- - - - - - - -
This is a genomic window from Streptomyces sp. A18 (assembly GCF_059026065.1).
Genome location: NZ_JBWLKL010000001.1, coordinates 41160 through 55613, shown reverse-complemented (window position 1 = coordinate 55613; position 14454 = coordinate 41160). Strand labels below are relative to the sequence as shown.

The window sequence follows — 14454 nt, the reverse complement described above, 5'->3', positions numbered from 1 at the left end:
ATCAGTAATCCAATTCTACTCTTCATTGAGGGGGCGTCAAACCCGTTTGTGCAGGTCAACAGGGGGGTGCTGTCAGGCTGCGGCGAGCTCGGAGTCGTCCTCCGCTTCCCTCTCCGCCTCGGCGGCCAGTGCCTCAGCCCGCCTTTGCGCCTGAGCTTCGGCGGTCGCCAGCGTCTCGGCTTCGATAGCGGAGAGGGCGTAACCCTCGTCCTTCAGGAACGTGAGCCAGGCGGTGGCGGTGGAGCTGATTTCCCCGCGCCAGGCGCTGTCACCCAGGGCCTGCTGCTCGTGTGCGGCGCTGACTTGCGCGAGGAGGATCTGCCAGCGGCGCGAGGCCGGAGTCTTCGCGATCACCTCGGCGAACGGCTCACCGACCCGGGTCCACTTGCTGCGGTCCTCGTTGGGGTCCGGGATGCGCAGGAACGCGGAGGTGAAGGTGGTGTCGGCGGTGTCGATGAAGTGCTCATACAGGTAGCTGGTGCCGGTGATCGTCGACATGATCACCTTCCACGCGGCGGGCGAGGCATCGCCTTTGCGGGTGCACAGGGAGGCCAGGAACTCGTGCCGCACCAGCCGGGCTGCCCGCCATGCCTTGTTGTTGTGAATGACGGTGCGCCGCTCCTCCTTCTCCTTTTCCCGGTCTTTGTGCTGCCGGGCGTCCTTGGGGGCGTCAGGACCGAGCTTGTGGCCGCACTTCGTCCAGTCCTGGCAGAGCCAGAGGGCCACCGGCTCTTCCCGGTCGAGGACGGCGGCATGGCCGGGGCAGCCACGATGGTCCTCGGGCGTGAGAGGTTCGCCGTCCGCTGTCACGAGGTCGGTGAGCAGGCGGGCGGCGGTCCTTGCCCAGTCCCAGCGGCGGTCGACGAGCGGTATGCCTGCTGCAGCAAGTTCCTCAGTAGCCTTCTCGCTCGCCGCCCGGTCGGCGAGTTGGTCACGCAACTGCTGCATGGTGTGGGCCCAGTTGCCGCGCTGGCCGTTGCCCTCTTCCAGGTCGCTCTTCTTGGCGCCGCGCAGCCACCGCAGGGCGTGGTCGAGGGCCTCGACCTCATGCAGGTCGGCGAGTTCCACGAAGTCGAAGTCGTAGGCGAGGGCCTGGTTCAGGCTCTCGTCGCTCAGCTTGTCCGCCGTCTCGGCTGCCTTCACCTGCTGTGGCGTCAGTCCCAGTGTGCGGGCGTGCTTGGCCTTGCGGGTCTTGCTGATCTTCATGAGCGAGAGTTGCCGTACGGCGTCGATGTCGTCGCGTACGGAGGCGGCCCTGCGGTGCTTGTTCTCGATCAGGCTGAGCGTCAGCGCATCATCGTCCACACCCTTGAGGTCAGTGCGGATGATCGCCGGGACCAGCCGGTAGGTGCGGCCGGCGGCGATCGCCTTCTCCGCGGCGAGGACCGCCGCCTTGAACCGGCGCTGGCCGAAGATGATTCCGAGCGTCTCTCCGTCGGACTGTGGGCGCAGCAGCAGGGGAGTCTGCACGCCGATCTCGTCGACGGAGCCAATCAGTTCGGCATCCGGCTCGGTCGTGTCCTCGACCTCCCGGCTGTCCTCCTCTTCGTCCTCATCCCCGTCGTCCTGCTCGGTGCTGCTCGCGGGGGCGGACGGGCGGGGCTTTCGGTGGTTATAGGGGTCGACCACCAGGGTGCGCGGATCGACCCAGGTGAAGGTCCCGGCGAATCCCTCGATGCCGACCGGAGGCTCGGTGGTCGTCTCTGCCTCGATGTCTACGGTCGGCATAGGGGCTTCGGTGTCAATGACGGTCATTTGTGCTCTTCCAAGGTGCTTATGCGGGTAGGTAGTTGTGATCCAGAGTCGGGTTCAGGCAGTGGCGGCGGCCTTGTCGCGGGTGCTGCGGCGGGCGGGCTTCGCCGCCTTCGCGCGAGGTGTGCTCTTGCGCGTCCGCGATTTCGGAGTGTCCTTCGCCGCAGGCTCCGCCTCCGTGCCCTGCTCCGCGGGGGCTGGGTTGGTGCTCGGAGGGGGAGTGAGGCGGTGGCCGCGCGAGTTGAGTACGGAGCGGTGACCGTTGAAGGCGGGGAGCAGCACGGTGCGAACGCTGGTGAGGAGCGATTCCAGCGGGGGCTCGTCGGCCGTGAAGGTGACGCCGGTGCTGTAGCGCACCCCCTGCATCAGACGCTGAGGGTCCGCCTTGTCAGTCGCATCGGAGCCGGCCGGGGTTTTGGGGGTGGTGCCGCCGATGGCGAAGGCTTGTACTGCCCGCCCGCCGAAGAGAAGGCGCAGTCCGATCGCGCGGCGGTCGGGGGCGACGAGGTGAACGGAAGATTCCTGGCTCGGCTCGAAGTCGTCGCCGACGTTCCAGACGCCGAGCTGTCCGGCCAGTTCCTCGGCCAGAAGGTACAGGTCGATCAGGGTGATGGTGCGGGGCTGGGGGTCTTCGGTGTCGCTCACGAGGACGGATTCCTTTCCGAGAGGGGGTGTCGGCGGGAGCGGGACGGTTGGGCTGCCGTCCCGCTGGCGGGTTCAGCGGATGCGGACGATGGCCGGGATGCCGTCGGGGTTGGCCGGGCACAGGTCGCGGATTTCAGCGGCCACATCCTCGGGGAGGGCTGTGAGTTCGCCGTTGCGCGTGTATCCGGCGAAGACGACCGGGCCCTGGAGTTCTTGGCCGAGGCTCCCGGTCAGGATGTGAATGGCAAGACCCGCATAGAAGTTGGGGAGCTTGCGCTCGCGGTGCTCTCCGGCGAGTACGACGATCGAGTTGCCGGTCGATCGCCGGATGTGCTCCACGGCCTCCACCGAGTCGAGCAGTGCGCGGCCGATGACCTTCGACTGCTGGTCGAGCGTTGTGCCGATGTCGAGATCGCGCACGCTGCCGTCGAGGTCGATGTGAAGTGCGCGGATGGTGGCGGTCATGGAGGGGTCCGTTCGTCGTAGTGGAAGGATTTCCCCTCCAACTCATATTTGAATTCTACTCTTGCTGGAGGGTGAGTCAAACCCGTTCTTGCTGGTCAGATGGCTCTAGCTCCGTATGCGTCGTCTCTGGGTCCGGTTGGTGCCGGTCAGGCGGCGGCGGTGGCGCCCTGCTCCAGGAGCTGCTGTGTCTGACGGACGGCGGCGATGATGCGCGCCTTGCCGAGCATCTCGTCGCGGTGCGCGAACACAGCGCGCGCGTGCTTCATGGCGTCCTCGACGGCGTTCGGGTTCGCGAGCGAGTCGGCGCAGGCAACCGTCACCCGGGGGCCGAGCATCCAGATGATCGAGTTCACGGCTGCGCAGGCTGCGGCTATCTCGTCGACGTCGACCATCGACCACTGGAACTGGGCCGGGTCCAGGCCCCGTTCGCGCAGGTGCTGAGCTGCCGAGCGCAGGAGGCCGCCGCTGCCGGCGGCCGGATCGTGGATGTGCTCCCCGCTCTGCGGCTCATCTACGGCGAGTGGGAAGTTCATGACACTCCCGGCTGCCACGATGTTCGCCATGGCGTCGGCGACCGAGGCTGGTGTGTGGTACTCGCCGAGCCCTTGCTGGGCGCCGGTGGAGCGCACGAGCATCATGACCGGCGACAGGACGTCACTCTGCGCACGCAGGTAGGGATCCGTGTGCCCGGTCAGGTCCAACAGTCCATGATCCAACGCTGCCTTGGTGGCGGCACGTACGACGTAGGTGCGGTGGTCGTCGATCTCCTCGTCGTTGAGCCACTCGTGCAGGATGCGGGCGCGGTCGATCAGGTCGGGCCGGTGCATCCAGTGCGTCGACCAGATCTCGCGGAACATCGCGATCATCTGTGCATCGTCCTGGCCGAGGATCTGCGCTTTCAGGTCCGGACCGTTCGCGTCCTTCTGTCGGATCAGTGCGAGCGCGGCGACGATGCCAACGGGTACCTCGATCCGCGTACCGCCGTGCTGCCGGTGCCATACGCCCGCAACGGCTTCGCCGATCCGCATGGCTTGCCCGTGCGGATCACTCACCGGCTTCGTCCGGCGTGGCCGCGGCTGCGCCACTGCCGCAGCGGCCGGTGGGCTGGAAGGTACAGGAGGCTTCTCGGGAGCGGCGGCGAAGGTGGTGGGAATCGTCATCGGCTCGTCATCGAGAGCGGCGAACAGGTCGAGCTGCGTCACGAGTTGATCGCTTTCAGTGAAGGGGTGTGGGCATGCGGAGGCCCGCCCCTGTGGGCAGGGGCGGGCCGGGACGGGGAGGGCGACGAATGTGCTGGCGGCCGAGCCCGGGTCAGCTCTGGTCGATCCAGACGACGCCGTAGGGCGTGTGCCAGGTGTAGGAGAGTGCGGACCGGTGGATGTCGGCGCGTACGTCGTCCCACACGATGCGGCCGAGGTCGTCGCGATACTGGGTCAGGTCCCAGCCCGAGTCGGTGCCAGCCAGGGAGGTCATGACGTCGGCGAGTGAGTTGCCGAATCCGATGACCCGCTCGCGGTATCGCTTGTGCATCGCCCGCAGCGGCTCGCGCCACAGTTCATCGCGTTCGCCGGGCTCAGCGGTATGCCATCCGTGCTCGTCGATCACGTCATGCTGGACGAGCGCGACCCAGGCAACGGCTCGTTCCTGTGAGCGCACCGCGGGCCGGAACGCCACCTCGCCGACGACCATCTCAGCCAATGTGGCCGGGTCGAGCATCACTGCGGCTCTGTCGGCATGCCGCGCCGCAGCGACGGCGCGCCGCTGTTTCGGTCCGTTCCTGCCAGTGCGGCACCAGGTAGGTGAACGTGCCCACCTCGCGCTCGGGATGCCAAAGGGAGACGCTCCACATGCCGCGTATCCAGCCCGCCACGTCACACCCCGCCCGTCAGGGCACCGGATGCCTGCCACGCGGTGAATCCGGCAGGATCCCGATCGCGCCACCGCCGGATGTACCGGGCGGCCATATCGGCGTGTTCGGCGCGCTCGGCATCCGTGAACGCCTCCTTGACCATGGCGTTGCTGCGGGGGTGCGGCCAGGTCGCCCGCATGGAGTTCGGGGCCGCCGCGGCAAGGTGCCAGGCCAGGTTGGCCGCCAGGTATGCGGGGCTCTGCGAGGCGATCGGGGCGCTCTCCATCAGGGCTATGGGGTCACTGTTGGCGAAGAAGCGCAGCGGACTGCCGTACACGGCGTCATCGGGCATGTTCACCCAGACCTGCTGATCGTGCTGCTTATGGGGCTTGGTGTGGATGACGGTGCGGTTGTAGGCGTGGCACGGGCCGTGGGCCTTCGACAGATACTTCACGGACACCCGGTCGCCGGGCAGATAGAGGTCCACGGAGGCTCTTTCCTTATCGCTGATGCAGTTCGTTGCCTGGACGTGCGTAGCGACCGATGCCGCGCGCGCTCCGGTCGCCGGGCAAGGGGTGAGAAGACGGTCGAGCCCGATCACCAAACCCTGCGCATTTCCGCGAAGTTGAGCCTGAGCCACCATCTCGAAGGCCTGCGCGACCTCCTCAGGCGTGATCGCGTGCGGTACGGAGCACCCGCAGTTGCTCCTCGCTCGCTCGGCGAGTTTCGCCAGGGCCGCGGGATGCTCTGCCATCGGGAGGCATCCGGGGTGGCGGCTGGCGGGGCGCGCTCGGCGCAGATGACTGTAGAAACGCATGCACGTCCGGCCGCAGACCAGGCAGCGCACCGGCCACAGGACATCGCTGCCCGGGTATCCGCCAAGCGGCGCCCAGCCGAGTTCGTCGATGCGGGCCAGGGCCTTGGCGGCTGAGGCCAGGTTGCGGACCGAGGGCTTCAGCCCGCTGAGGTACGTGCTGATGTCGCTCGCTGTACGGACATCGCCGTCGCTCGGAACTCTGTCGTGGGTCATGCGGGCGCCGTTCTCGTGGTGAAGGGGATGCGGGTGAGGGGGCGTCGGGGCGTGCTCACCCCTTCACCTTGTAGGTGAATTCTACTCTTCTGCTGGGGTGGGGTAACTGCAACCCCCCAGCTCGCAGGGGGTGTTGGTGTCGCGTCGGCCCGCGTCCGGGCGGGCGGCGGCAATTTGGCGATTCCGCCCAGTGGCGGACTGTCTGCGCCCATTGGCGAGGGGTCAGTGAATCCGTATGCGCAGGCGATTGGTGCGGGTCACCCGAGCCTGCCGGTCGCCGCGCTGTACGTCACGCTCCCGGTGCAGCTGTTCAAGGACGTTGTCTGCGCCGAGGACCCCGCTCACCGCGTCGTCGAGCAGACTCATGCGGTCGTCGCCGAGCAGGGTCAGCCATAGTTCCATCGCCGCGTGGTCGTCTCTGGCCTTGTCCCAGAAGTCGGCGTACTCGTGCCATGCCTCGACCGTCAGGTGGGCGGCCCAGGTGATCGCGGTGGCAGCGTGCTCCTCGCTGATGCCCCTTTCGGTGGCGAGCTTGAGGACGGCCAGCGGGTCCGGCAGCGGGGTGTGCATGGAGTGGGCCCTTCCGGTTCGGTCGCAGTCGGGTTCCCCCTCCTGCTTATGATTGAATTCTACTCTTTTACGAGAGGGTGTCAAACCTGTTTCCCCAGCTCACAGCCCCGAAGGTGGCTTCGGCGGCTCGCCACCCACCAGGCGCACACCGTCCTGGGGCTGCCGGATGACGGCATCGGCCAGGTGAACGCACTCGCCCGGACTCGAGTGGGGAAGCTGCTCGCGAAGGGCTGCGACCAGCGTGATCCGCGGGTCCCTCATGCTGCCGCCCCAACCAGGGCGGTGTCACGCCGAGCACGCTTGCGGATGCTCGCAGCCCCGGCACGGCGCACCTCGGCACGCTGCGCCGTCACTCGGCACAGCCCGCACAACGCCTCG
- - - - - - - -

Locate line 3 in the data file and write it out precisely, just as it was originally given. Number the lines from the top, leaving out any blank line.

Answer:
The window sequence follows — 14454 nt, the reverse complement described above, 5'->3', positions numbered from 1 at the left end: